The oil painting is perfect for painting on a canvas

Purchase good quality oil painting equipment, the best you can afford to buy. If you’re just starting out, you can find a lot of this material by looking for gift boxes containing all or almost all items, sometimes with a beautiful wooden storage box or a table easel. At a minimum, you will need the following items.

A canvas stretched the size of the painting you want to make. It is also a good idea to buy several small boards of canvas board to train and do preparatory studies. You can also use canvas paper or canvas in the notebook as long as they are suitable for oil painting and have been prepared with gesso. Try to choose a small board that has exactly the same proportions as your stretched canvas, but if you do not find one, take a larger board on which you can relate the shape of the canvas.
Oil paint tubes corresponding to a basic palette. If you buy a box, it should contain most of the essential colors.

The smallest basic palette includes red, blue, yellow, burnt Sienna and a large white tube. If you buy Winsor and Newton paintings, take lemon yellow, permanent pink and ultramarine blue or French ultramarine (their chemical composition is close). If you choose primary colors in a collection with more colors, use crimson alizarin or red that has the most purple shade, not red that tends to orange. You can get away without burning Sienna but it has a purpose beyond mixing. If you do not have this color, use brown with a red shade.

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Make a sketch of your painting in your drawing pad or on a piece of paper using a gray felt pen

If the canvas is square, the meaning does not matter. If it is rectangular or oval, decide if you want a portrait-type vertical orientation or a landscape-type horizontal orientation. Make very small sketches simply to outline the light, dark and medium areas on the board. Sketches can range from the size of a large postage stamp to that of a business card. The goal is to see the image as if it were remote or in miniature. Do a lot of sketching until you find the best overall effect without worrying about the details.

It can have many details and precise light effects or be done quickly, just to show where are the different areas of light and shade. It depends in part on the level of detail and realism you want in your painting. For a less precise painting style, you can sketch faster, but it should not be limited to “white, medium gray, and black” shades. You must be able to distinguish at least five shades: “white, light, medium, dark and black”. Some painters prefer not to use white and black but only use the shades “light, medium-light, medium, dark-dark and dark”. It depends on the effect you want to achieve. If you do not like your sketch, keep trying out different versions until you make one that you like.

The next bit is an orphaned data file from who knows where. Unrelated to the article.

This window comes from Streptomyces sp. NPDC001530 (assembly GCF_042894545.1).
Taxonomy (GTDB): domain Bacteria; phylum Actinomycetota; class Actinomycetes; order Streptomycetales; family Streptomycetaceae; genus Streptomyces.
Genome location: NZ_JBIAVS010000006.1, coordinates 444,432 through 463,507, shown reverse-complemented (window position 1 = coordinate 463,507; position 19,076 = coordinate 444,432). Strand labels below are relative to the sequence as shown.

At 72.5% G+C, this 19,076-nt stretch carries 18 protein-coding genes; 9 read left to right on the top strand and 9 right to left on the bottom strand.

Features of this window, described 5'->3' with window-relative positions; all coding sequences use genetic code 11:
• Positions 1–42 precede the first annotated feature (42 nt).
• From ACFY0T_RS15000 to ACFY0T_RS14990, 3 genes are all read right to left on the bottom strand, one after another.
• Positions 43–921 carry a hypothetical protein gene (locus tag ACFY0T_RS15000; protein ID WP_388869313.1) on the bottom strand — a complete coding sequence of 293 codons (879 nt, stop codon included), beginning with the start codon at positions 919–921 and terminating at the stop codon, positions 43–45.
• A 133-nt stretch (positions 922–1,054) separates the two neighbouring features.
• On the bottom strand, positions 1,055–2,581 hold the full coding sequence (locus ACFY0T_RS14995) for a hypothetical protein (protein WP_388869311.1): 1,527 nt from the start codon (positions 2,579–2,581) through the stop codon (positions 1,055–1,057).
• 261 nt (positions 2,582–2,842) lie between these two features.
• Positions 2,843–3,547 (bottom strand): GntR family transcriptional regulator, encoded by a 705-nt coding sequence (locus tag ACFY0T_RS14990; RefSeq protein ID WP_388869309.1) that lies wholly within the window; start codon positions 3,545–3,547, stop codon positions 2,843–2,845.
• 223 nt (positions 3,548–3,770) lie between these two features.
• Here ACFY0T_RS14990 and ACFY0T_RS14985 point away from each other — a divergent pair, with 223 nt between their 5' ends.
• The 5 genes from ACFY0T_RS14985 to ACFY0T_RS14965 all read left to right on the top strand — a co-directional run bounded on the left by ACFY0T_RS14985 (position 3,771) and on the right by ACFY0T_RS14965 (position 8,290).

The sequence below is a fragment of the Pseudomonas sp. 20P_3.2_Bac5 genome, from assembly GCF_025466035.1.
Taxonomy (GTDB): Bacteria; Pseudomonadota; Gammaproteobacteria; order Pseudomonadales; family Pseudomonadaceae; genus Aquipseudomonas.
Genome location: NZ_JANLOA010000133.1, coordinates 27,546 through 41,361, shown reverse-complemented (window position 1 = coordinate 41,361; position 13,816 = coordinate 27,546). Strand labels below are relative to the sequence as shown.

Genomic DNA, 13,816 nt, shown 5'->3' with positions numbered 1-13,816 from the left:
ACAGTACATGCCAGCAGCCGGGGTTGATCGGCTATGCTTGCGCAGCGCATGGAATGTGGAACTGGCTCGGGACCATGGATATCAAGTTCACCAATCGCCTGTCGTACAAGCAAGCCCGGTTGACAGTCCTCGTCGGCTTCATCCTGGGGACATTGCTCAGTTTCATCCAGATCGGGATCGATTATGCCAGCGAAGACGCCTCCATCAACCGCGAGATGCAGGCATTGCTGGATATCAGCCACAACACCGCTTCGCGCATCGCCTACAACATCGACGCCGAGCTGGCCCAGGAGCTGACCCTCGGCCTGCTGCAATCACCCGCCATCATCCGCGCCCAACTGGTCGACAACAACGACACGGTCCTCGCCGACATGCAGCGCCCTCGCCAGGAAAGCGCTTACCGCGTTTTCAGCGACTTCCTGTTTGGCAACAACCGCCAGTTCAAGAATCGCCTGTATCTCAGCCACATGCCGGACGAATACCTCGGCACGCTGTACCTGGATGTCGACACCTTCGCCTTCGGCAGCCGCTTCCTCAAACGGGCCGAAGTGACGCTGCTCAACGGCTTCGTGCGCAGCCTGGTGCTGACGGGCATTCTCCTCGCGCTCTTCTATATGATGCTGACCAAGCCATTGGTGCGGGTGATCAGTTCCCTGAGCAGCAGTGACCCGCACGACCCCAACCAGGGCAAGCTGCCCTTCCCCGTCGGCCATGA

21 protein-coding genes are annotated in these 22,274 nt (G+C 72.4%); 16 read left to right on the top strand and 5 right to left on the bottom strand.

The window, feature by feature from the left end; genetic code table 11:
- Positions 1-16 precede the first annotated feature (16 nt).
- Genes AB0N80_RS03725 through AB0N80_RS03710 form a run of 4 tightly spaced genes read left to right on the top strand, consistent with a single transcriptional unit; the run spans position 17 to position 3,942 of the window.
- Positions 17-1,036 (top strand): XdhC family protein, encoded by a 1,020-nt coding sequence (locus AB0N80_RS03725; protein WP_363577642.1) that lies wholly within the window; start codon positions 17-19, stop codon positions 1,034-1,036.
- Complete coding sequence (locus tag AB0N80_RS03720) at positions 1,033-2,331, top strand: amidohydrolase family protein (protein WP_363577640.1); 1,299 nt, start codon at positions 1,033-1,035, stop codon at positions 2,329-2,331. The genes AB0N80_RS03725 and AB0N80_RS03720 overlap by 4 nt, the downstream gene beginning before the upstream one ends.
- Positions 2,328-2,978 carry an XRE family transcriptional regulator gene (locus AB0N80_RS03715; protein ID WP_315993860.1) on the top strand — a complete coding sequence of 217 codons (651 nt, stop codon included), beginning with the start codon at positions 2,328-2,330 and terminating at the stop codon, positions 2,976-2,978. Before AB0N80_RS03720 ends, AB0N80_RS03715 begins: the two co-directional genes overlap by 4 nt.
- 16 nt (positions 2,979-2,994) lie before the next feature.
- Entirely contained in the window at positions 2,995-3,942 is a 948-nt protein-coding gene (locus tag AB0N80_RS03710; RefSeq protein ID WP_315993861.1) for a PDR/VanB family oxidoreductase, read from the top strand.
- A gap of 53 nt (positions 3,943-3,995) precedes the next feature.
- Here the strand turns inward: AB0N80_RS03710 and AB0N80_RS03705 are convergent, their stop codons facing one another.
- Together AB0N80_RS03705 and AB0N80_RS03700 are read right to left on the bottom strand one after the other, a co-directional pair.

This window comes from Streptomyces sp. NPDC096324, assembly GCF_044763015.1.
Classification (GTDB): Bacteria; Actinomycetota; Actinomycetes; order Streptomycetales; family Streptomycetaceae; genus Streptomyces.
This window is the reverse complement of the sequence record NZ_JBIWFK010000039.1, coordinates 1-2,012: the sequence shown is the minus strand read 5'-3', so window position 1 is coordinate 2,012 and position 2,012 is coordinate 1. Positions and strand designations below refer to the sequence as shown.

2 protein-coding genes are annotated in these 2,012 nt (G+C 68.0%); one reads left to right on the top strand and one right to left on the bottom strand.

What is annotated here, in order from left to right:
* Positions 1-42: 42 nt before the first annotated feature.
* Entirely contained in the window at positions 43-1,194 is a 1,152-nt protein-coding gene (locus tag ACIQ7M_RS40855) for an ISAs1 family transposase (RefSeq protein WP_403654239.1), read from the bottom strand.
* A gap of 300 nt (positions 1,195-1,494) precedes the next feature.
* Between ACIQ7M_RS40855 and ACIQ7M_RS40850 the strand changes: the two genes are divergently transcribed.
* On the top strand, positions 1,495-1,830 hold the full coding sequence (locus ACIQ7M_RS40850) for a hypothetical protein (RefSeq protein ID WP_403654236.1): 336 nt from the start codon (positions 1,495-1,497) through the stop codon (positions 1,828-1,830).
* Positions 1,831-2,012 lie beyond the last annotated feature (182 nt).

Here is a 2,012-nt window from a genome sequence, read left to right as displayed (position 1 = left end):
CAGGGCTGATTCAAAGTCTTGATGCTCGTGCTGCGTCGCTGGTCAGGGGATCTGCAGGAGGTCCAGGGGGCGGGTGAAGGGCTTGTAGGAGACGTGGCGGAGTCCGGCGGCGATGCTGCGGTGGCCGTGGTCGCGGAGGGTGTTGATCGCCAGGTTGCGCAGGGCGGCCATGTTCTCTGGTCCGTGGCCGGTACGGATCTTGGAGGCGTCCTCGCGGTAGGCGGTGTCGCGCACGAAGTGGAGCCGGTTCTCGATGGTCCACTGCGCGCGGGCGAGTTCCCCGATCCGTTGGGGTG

In the tonal sketch, make sure that the light illuminating the person, the objects or the different elements of the landscape is always in the same direction. Pay attention to the position of the shadows. They must all go in the same direction and must be short if the sun or the lamp are in the high position and more elongated if it is earlier or later in the day and the sun is low (or the lamp is low) ). The light always going in the same direction will give more relief to the objects. Draw the shapes of the shadows carefully and most of your subjects will already have some relief. This will give a good Impressionist or realistic picture.

If you want to make an abstract painting, make a quick pencil sketch and decide where you want special effects like stains or brush strokes with a lot of texture. You can even skip the step of the sketch on paper and go directly to the next step.

webmasterMake a sketch of your painting in your drawing pad or on a piece of paper using a gray felt pen
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Put some paint on your palette and mix your colors

Put blue, yellow, red and more white on the palette, spacing them well. You can also use burnt sienna but it is optional. Leave all the other colors in the box if you have a gift box.

Simply paint the different areas of color directly over your sketch. Since this study does not need to be detailed, you can try to do it with a paint knife. If any of the colors you choose do not please you, use the knife to scrape it and put this mixed paint on one edge of the palette in case you need a dirty brown. The mixture of the three primary colors will harmonize in the painting so the paint you remove can be separated and mixed with a little more than another color to make brown or light or dark gray. There is no waste with a simple primary pallet.

Continue experimenting with your color study until you have a simple and striking painting that you like, made with a broad brush and with few details. If necessary, do several studies to determine the mixes and colors you like. Make this little study with the paintings coming out directly from the tubes. You do not need oil or thinner for this technique. If you like the effect, you can make the big painting in the same way by simply using a paint knife and paint tubes that you apply to the canvas in big strokes, without oil or thinner.